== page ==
Structured around the dismantling of the profitable notion pushed by self-help seers such as Malcolm Gladwell that 10,000 hours of monomaniacal practice is the secret of success, David Epstein’s The Sports Gene: Inside the Science of Extraordinary Athletic Performance is one of the best books on human biodiversity in recent years.
Beyond undermining Gladwellian blank-slatism, Epstein extols the sheer pleasure of noticing humanity’s variety for its own sake. On his book’s penultimate page, he writes:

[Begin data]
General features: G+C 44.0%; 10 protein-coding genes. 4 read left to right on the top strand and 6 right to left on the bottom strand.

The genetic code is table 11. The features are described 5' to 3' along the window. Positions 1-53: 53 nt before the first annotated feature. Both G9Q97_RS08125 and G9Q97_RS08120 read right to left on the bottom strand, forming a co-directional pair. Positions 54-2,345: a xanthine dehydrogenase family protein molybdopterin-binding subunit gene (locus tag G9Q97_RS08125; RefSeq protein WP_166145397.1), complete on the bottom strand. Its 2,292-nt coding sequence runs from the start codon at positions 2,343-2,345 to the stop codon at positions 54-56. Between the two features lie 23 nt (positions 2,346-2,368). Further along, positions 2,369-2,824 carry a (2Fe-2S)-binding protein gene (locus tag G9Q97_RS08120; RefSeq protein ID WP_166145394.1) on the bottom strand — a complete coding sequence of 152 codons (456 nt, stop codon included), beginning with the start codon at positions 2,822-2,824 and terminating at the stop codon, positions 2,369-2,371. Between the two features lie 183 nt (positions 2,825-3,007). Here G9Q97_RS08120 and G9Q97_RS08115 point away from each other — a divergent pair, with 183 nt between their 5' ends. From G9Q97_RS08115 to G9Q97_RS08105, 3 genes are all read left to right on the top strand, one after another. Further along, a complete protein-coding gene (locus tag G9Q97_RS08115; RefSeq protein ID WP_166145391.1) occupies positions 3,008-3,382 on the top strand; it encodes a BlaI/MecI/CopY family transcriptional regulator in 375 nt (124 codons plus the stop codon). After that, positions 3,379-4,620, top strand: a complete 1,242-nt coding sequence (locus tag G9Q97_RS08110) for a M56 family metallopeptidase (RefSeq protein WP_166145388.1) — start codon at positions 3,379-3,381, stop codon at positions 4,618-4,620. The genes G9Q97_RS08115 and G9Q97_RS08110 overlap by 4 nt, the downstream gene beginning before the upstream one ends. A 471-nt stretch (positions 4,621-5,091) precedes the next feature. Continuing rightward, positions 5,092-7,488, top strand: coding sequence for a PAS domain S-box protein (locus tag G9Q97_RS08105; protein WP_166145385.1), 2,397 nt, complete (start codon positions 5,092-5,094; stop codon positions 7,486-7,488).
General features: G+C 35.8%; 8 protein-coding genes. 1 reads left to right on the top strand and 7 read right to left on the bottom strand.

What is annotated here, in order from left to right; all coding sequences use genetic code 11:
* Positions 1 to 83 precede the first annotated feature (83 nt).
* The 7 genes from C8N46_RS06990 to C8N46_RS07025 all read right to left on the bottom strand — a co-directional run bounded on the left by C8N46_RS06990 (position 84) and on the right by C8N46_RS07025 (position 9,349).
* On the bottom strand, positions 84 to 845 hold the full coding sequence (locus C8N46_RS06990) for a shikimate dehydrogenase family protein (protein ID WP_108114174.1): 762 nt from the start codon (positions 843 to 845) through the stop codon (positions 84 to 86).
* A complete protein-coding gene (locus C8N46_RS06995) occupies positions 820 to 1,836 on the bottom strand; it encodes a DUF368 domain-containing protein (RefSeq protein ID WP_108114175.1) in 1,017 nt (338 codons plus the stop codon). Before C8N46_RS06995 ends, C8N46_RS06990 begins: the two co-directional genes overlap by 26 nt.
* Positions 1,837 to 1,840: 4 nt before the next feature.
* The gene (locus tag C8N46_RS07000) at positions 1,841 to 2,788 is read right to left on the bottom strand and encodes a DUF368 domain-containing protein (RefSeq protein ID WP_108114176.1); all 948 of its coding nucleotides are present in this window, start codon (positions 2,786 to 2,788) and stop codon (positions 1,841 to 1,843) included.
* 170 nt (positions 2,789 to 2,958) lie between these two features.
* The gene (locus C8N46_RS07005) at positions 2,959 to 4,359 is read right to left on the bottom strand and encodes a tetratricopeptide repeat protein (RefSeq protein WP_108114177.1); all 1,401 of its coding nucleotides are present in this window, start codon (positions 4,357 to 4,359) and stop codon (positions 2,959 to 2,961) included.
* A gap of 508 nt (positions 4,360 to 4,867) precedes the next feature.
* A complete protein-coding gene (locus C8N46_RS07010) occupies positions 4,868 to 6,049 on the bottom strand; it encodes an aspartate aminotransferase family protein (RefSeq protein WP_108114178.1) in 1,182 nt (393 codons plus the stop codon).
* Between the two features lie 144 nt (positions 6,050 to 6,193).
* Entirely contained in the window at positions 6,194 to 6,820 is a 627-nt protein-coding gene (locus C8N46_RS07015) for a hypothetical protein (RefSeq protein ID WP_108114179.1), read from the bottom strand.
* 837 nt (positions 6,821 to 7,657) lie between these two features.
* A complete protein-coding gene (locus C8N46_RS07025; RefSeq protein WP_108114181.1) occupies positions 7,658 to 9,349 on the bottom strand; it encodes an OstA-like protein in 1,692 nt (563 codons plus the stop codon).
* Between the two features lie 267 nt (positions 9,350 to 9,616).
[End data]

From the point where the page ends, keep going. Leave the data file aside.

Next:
…sports will continue to provide a splendid stage for the fantastic menagerie that’s human biological diversity. Amid the pageantry of the Opening Ceremony of the 2016 Olympics in Rio de Janeiro, make sure to look for the extremes of the human physique.…It is breathtaking to think that, in the truest genetic sense, we are all a large family, and that the paths of our ancestors have left us wonderfully distinct.
Epstein, a Sports Illustrated reporter, builds upon the work of journalists such as Jon Entine (Taboo) and me in taking an evenhanded look at the roles of both nature and nurture.